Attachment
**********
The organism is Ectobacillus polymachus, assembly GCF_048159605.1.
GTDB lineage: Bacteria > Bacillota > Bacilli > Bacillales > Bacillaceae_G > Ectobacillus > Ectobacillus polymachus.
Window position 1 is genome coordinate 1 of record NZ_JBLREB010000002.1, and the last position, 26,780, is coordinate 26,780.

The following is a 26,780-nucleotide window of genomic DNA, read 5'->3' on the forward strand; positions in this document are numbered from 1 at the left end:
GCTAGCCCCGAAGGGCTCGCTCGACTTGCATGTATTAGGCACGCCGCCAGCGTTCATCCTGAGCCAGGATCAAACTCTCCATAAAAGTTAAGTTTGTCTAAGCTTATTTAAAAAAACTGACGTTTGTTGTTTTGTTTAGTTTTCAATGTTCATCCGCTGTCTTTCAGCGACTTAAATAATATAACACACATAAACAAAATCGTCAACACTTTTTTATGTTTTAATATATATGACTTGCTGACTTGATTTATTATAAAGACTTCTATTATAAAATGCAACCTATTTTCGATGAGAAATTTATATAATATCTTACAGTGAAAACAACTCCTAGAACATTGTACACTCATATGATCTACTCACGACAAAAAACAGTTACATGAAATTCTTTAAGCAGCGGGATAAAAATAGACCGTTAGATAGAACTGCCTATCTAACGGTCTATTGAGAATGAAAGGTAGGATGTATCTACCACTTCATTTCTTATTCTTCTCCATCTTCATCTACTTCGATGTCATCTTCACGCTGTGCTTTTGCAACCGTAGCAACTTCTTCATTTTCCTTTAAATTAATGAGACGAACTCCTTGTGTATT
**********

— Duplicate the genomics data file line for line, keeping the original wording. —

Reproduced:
The organism is Ectobacillus polymachus, assembly GCF_048159605.1.
GTDB lineage: Bacteria > Bacillota > Bacilli > Bacillales > Bacillaceae_G > Ectobacillus > Ectobacillus polymachus.
Window position 1 is genome coordinate 1 of record NZ_JBLREB010000002.1, and the last position, 26,780, is coordinate 26,780.

The following is a 26,780-nucleotide window of genomic DNA, read 5'->3' on the forward strand; positions in this document are numbered from 1 at the left end:
GCTAGCCCCGAAGGGCTCGCTCGACTTGCATGTATTAGGCACGCCGCCAGCGTTCATCCTGAGCCAGGATCAAACTCTCCATAAAAGTTAAGTTTGTCTAAGCTTATTTAAAAAAACTGACGTTTGTTGTTTTGTTTAGTTTTCAATGTTCATCCGCTGTCTTTCAGCGACTTAAATAATATAACACACATAAACAAAATCGTCAACACTTTTTTATGTTTTAATATATATGACTTGCTGACTTGATTTATTATAAAGACTTCTATTATAAAATGCAACCTATTTTCGATGAGAAATTTATATAATATCTTACAGTGAAAACAACTCCTAGAACATTGTACACTCATATGATCTACTCACGACAAAAAACAGTTACATGAAATTCTTTAAGCAGCGGGATAAAAATAGACCGTTAGATAGAACTGCCTATCTAACGGTCTATTGAGAATGAAAGGTAGGATGTATCTACCACTTCATTTCTTATTCTTCTCCATCTTCATCTACTTCGATGTCATCTTCACGCTGTGCTTTTGCAACCGTAGCAACTTCTTCATTTTCCTTTAAATTAATGAGACGAACTCCTTGTGTATT